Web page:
When you’re in you’re 20s it seems like everyone you know is getting married. In your 30s, they’re all raising kids and focusing on a career. In your 40s, the big trend is the midlife crisis.
It comes in many forms: a divorce, a new girlfriend/boyfriend (often that’s together with a divorce), a new career path, a Harley or a sports car. Like it or not, your midlife crisis is coming, and if you’re not prepared, you may do something you regret.
I’ve seen a pattern repeat itself in several friends who are going through their midlife crisis. First, we have questions and concerns about life.
Questions like these:
- “What’s the purpose of all this?”
- “Is this all there is? Commute, cubicle, commute, sleep, commute, cubicle, commute, sleep?”
- “What the hell are we doing anyway?”
Those questions generally start early, but we repress them. We repress them because we don’t like the answers. It is a lot easier just to get into your damn car and start your commute again then it is to face these questions. By the time you are in your 40s, you are so accustomed to pushing those questions onto the back-burner, that it’s practically second nature.
But, the problem is the questions never go away. They linger in the shadows. They are there, just below the surface, ready to take the stage.
Then You’re Triggered
By the time you are in your 40s, usually some ripple occurs in the Force. Maybe you lose your job. Maybe there’s a personal tragedy in your life, such as an accident or a death. Whatever the cause, you’ll be triggered. Those questions about life that you’ve been suppressing like some kind of medieval serf – they surface with a vengeance.
And now it’s time for your Midlife Crisis. Most people, for some odd reason, aren’t prepared. As if they couldn’t see it coming like a freight train. They react. They fight. They do rash, regretful things.
But what if you did something you didn’t regret? What if instead you meticulously plan your midlife crisis – the culmination of years of preparation and thought? What if it were something that was fulfilling, satisfying, and lasting?
Manufacture Your Own Midlife Crisis.
My approach to my midlife crisis has been consistent: Make It Happen! I’ve been planning and looking forward to it for years now. More specifically, I’ve been planning major lifestyle and career changes. I am about to escape the corporate world, and take a family gap year to South America. I couldn’t realistically do this without hustling, saving, and planning for years.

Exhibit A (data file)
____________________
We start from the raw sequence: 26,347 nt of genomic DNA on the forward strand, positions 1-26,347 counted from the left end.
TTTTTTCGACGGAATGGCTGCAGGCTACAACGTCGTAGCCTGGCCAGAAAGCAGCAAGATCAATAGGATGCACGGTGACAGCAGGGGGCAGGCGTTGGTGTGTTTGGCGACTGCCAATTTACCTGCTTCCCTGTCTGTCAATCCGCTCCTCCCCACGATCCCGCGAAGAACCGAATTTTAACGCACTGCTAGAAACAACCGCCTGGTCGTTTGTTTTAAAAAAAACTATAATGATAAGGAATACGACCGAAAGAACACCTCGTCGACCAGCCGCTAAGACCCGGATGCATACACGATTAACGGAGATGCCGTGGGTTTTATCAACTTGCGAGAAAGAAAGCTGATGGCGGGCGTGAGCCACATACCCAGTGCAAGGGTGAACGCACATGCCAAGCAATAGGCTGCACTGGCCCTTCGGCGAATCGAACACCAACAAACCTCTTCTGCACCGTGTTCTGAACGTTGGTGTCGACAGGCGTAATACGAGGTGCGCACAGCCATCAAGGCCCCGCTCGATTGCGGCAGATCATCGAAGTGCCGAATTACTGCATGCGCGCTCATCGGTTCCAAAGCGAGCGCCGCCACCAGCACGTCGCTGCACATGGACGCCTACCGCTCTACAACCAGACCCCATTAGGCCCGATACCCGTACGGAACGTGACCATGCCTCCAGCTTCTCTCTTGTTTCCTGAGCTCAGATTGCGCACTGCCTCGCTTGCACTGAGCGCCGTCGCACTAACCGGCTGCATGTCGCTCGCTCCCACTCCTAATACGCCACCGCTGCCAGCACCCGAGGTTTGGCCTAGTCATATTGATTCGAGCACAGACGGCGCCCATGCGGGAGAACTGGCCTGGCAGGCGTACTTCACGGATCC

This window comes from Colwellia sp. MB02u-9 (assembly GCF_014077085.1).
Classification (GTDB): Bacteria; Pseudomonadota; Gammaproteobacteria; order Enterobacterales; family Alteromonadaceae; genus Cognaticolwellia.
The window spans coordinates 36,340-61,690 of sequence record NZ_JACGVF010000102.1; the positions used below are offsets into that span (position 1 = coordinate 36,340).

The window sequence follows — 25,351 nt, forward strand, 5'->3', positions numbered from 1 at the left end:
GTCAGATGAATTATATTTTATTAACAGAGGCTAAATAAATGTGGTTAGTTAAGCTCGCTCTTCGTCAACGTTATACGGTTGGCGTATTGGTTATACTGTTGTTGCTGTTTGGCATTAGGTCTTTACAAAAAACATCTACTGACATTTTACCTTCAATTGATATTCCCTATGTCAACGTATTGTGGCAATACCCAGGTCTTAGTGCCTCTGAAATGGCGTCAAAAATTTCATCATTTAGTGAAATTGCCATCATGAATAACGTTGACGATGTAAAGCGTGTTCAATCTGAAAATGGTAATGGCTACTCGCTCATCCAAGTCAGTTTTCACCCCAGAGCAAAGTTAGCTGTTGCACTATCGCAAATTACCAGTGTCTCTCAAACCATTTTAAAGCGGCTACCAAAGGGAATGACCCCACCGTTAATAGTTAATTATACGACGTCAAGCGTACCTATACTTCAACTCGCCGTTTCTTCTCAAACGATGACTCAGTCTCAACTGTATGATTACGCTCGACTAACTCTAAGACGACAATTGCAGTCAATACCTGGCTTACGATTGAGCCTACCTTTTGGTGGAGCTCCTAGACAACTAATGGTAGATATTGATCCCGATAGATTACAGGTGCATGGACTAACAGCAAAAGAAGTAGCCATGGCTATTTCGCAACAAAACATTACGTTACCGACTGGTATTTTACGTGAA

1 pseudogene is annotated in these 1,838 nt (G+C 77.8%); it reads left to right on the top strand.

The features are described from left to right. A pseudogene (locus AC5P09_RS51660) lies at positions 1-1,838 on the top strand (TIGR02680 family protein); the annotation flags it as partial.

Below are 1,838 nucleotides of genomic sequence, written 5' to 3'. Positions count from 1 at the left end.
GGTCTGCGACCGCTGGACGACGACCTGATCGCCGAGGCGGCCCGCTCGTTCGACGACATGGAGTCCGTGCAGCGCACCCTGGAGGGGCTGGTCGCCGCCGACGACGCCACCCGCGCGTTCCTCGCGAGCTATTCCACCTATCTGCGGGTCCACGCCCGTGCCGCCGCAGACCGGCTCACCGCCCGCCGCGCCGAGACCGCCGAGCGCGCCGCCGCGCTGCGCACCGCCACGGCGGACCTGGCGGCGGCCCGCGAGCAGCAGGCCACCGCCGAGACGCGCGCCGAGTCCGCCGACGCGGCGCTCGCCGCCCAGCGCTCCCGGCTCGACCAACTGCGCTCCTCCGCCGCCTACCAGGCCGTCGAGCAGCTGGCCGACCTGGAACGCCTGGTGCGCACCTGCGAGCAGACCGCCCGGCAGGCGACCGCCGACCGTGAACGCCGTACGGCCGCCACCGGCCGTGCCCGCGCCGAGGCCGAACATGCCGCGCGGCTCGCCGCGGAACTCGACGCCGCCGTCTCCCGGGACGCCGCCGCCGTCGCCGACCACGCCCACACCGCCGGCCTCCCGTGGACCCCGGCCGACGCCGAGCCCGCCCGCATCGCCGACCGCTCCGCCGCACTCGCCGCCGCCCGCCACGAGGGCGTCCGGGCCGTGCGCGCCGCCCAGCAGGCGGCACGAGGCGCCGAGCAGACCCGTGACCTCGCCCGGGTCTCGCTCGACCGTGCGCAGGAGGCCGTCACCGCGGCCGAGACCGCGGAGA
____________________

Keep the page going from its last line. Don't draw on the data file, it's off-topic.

A Gap Year
What’s great about taking a Gap Year? For starters: there’s adventure, a change of scenery, and a bucket list of accomplishments. There’s the exhilaration of doing something you never thought you’d do, and the memories that last. You can have all of this for less than the cost of a sports car or a fancy exotic vacation. Plus, unlike those things, a gap year can permanently change your soul.
After all, a Gap Year is not a sabbatical. A sabbatical implies that you’ll be back to your old career in just a while. A gap year does not. A gap year is a bridge to your next life. Maybe you’ve already defined what that next life will look like, and maybe you haven’t. You get to choose. You see how this is a perfect situation for a midlife crisis?
If you have kids, then it’s even better. Your midlife crisis can benefit the whole family, rather than just you! I will spend my own gap year with my family of four in Bolivia, with trips to several other countries in South America.
Some folks choose a destination to fully experience, while others prefer slow travel for a whole year (it’s the only way to travel, imo). Whatever you choose, a gap year is an experience that will change you deeply. And isn’t that what we’re after? A midlife crisis requires change!
Unlike that Harley sitting in your neighbor’s driveway, you generally can’t take out a loan to go on a gap year. That’s a good thing – but it means you have to plan and prepare. We’ve been planning our gap year for several years. We have saved and invested an extraordinary amount of our income (about 50%).
We understand that the crap that most people fill their houses with doesn’t bring happiness. We made the choice to earn our freedom instead. While my friends’ lives are often rudderless, I am laser-focused on our goal.
When we first hatched the scheme, it seemed far off, obscure, and a bit crazy. But, as time has marched on, we continue to affirm that this is something we want to do, and slowly it doesn’t seem so crazy.
Continue saving, continue hustling, we’re going to South America. At this point, it’s something we have to do. As the goal gets closer and closer, it’s an inevitable leap of faith.
Change Is Inevitable
While I am no fortune teller, I can guarantee you that change is inevitable. Change is going to smack you like ton of bricks, if you aren’t prepared. Do you want to react regretfully, or do you want to determine your own path? Make that choice, and start planning your own midlife crisis today.